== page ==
Accused Not Prejudiced Only Because Female Victim Was Examined By Male Doctor: Orissa High Court

The high court of Orissa passed a judgment on 25 April 2023, has has clarified that non-compliance of mandate under Section 27(2) of the Protection of Children from Sexual Offences Act, 2012 (POCSO Act) does not prejudice the rights of an accused. The provision requires girl victims to be medically examined only by female doctors, in the case of Barika Pradhan v. State of Odisha (JCRLA No. 20 of 2020), passed by the Single Judge Bench of Justice Sangam Kumar Sahoo.

Facts of the case

The victim’s father filed a FIR at the Model Police Station in Paralakhemundi, stating that the appellant, who was also his neighbor, had placed his fingers in the victim’s daughter’s vagina, who was around seven years old at the time.  Following the end of the inquiry, the police filed a chargesheet against the appellant in accordance with sections 376-AB and 376(2)(n) of the Indian Penal Code when read in conjunction with section 6 of the POCSO Act. The Trial Court took note of the damage to the victim’s hymen and concluded that the prosecution had established its case beyond a reasonable doubt. As a result, the accused was found guilty under Section 376(2)(n) of the IPC as read with Section 6 of the POCSO Act. For example, the appellant argued that the victim’s medical examination was carried out by a male doctor despite the requirement of Section 27(2) of the POCSO Act, which states specifically that if the victim is a girl child, the medical examination shall be carried out by a woman doctor. This was one of the arguments made for challenging the order of conviction.

Courts Observation & Judgement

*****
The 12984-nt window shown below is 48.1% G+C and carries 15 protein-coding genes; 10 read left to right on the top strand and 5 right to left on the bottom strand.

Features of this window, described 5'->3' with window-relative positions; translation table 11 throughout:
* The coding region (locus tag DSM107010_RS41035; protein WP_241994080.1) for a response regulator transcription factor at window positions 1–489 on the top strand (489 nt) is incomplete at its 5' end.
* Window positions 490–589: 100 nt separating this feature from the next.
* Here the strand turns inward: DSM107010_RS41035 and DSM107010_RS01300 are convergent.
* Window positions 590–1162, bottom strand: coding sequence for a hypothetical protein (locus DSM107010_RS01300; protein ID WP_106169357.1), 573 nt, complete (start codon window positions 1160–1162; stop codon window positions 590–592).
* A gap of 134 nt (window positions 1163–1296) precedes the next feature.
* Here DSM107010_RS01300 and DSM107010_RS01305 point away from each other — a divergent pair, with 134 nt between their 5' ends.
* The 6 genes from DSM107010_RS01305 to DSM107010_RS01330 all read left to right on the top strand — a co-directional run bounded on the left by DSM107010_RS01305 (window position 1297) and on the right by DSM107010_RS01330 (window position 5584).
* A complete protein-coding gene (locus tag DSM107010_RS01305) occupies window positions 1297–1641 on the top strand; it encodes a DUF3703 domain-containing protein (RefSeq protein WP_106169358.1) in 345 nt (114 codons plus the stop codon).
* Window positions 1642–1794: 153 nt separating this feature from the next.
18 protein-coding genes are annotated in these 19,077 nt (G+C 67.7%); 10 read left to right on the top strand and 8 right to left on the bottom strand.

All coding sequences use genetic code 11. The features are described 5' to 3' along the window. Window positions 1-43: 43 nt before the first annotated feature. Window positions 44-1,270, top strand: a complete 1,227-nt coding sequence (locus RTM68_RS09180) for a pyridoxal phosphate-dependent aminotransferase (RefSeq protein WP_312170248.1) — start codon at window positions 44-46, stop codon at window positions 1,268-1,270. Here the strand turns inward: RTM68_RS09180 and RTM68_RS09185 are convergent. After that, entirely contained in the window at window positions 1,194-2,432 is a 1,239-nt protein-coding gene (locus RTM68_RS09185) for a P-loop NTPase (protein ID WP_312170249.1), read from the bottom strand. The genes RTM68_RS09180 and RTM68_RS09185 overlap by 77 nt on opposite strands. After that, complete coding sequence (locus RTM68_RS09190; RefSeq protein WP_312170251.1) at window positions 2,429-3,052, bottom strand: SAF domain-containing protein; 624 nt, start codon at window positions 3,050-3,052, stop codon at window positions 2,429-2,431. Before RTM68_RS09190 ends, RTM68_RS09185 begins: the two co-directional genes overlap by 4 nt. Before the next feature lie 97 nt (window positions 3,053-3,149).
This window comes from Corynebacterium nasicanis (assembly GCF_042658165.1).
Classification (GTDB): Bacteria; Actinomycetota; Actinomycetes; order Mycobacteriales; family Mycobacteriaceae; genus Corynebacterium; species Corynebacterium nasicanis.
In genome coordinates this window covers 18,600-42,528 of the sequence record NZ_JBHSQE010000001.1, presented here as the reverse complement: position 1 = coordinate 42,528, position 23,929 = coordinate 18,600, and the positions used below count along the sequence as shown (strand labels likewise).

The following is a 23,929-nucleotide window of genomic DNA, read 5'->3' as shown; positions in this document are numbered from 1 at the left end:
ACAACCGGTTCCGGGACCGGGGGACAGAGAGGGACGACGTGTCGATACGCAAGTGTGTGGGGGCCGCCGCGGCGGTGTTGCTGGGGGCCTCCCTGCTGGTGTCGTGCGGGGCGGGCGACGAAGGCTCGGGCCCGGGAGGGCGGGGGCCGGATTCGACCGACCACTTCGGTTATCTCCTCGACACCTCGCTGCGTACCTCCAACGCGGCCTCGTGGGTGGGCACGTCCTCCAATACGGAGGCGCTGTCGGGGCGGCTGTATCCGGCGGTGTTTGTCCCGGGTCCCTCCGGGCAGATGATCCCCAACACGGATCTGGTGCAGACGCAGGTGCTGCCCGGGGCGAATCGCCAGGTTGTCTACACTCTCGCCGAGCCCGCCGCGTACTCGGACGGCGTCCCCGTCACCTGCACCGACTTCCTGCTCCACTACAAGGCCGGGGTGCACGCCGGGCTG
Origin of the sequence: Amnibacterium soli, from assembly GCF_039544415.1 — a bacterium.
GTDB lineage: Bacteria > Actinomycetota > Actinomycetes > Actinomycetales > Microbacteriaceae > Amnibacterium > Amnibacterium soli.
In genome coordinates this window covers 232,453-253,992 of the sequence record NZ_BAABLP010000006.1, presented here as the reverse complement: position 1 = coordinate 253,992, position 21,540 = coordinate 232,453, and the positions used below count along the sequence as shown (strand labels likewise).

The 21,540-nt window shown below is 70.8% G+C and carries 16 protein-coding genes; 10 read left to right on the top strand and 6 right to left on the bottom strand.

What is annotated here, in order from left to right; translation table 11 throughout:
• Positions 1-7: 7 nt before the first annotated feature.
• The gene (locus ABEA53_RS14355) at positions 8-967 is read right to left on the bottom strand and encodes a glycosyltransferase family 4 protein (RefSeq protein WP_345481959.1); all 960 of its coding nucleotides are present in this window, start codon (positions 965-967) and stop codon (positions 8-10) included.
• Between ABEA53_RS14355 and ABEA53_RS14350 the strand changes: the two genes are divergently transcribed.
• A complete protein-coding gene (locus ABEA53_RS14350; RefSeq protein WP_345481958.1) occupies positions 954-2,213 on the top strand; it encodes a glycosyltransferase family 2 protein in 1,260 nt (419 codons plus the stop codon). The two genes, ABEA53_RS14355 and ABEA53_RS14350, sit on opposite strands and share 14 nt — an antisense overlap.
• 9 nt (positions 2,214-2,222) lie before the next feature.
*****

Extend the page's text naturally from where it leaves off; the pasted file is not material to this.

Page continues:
According to the consent form for the examination, which is clear from the court’s observation, the victim’s medical examination by the male doctor only took place after her father provided his approval. The provision is not intended to provide a protection for the accused, the Court made clear. The Court declined to accept this approach in the matter at hand since the appellant was unable to demonstrate any prejudice that was caused to him just because the victim was evaluated by a male doctor, nor did he contest the reliability of the report. Even though the victim claimed that the appellant had twice performed the same kind of crime against her, the Court found it difficult to believe her story in that regard because there was no FIR and no evidence to indicate when the incidents had occurred. The conviction under Section 376(2)(n) was thus overturned. The appellant’s conviction under Section 6 of the POCSO Act and the ten-year RI sentence were maintained by the court. However, due to the appellant’s precarious financial situation, the Trial Court lowered the default penalty of RI for a term of six months to RI for a period of one month and the fine amount from Rs. 10,000/- (rupees ten thousand) to Rs. 1,000/- (rupees one thousand). In accordance with the Odisha Victim Compensation Scheme, 2012 [as amended by the Odisha Victim Compensation (Amendment) Scheme, 2018] and taking into account the victim’s age at the time of the incident, the type and seriousness of the crime committed, and the victim’s family history, the court recommended that District Legal Services Authority grant compensation in the victim’s case.

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